On paper it all seems excitingly unique but in practice the whole thing feels strangely restrictive, despite the illusion of playing with reality. There’s rarely any more than one solution to any particular situation and the game can be very fussy about how the photo surfaces interface with the existing reality, often creating difficult to navigate holes and sloped surfaces.
Once you have the portable camera it becomes possible to create solutions that weren’t anticipated by the developer, but it only really feels like that’s necessary in the harder, optional, challenge stages. And besides, the camera isn’t in every level anyway, as it and other features disappear for long periods of time, for no apparent reason. Even so, the challenge levels feel like the only part of the game where the stabilisers have been taken off, reducing the main story stages to little more than overlong tutorials.
None of this stops the puzzles seeming any less clever than they are, but while the game is clearly aiming to be relaxing and thoughtful you play most of it in state of mild irritation, especially when having to deal with the eye rolling-ly pretentious storytelling. The reality you start in has been created by a group of unseen artists and engineers, whose vague musings you can listen to via audio logs and Post-It Notes dotted around each level. And if you don’t give up listening to them almost instantly you’ve got far more patience than us.
Viewfinder is a game that lives on the edge of greatness, as if its various aspects haven been misassembled into the least interesting configuration possible. For example, some of the photos have very different art styles, from cartoonish to impressionistic, but these only show up a few times and the rest of the game is rather drab looking, with not enough visual distinction between the different areas.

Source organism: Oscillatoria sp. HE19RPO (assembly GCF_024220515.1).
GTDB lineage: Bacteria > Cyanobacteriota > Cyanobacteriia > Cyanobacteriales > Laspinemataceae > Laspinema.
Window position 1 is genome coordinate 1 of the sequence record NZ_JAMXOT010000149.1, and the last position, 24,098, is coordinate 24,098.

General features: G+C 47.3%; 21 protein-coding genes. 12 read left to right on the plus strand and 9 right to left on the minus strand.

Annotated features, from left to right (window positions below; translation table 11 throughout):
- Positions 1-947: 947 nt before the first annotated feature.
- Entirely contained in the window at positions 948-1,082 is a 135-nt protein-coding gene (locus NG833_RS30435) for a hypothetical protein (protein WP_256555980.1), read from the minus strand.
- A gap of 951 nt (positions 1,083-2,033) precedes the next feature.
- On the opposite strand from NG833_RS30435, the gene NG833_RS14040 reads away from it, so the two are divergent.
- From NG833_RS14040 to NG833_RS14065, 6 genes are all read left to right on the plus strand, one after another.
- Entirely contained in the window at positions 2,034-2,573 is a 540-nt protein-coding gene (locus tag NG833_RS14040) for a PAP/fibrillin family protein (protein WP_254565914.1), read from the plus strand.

Although you keep hoping Viewfinder will straighten itself out, it ends up being disappointingly short and it’s all over much earlier than you expect. What exists is a clever and enjoyable experience but there’s clearly a much better game it could’ve been, that’s never fully realised. If only the developers could’ve taken a photo of it and transposed it onto the more banal elements of the actual game, it might have realised its true potential.
Viewfinder video game review summary
In Short: A highly imaginative puzzle game whose clever concepts are frequently used in the least appealing way possible – although they’re imaginative enough that the game remains engaging despite itself.
Pros: The central concept is great and works, more or less, perfectly. A constant stream of new ideas and increasing freedom to experiment. Challenge levels are enjoyably difficult.
Cons: Apart from the challenge stages the whole game feels like one long tutorial, with ideas coming and going for no obvious reason. Bland artwork (except for the rare occasions when it’s not) and pretentious, unengaging storytelling.
Formats: PlayStation 5 (reviewed) and PC
Developer: Sad Owl Studios
Release Date: 18th July 2023
Age Rating: 12